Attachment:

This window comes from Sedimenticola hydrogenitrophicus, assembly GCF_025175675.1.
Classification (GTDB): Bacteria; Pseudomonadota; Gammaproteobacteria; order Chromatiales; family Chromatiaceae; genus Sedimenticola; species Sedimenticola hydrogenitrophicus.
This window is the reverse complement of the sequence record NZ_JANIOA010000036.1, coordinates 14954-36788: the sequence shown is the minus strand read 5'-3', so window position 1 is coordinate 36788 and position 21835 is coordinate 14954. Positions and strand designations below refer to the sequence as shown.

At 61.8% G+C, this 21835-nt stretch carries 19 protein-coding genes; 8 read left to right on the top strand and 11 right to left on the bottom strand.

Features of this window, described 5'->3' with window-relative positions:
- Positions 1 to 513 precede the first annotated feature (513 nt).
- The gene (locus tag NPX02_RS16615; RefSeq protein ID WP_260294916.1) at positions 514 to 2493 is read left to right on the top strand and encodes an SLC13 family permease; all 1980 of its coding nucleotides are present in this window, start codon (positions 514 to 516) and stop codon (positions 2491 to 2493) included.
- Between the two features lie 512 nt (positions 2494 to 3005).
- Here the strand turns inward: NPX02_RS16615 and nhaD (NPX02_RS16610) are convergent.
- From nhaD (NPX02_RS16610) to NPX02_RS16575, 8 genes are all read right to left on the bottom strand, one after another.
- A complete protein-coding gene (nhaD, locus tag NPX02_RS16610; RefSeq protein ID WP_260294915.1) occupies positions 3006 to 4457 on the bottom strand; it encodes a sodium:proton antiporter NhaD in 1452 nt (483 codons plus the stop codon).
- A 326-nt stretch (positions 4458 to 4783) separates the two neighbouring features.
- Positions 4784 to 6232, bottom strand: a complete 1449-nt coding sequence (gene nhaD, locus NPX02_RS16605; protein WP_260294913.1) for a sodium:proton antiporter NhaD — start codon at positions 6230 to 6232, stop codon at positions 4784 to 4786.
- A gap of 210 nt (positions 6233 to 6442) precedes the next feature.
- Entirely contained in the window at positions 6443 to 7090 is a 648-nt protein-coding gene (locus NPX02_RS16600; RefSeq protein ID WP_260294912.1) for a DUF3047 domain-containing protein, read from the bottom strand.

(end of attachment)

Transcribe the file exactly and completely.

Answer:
This window comes from Sedimenticola hydrogenitrophicus, assembly GCF_025175675.1.
Classification (GTDB): Bacteria; Pseudomonadota; Gammaproteobacteria; order Chromatiales; family Chromatiaceae; genus Sedimenticola; species Sedimenticola hydrogenitrophicus.
This window is the reverse complement of the sequence record NZ_JANIOA010000036.1, coordinates 14954-36788: the sequence shown is the minus strand read 5'-3', so window position 1 is coordinate 36788 and position 21835 is coordinate 14954. Positions and strand designations below refer to the sequence as shown.

At 61.8% G+C, this 21835-nt stretch carries 19 protein-coding genes; 8 read left to right on the top strand and 11 right to left on the bottom strand.

Features of this window, described 5'->3' with window-relative positions:
- Positions 1 to 513 precede the first annotated feature (513 nt).
- The gene (locus tag NPX02_RS16615; RefSeq protein ID WP_260294916.1) at positions 514 to 2493 is read left to right on the top strand and encodes an SLC13 family permease; all 1980 of its coding nucleotides are present in this window, start codon (positions 514 to 516) and stop codon (positions 2491 to 2493) included.
- Between the two features lie 512 nt (positions 2494 to 3005).
- Here the strand turns inward: NPX02_RS16615 and nhaD (NPX02_RS16610) are convergent.
- From nhaD (NPX02_RS16610) to NPX02_RS16575, 8 genes are all read right to left on the bottom strand, one after another.
- A complete protein-coding gene (nhaD, locus tag NPX02_RS16610; RefSeq protein ID WP_260294915.1) occupies positions 3006 to 4457 on the bottom strand; it encodes a sodium:proton antiporter NhaD in 1452 nt (483 codons plus the stop codon).
- A 326-nt stretch (positions 4458 to 4783) separates the two neighbouring features.
- Positions 4784 to 6232, bottom strand: a complete 1449-nt coding sequence (gene nhaD, locus NPX02_RS16605; protein WP_260294913.1) for a sodium:proton antiporter NhaD — start codon at positions 6230 to 6232, stop codon at positions 4784 to 4786.
- A gap of 210 nt (positions 6233 to 6442) precedes the next feature.
- Entirely contained in the window at positions 6443 to 7090 is a 648-nt protein-coding gene (locus NPX02_RS16600; RefSeq protein ID WP_260294912.1) for a DUF3047 domain-containing protein, read from the bottom strand.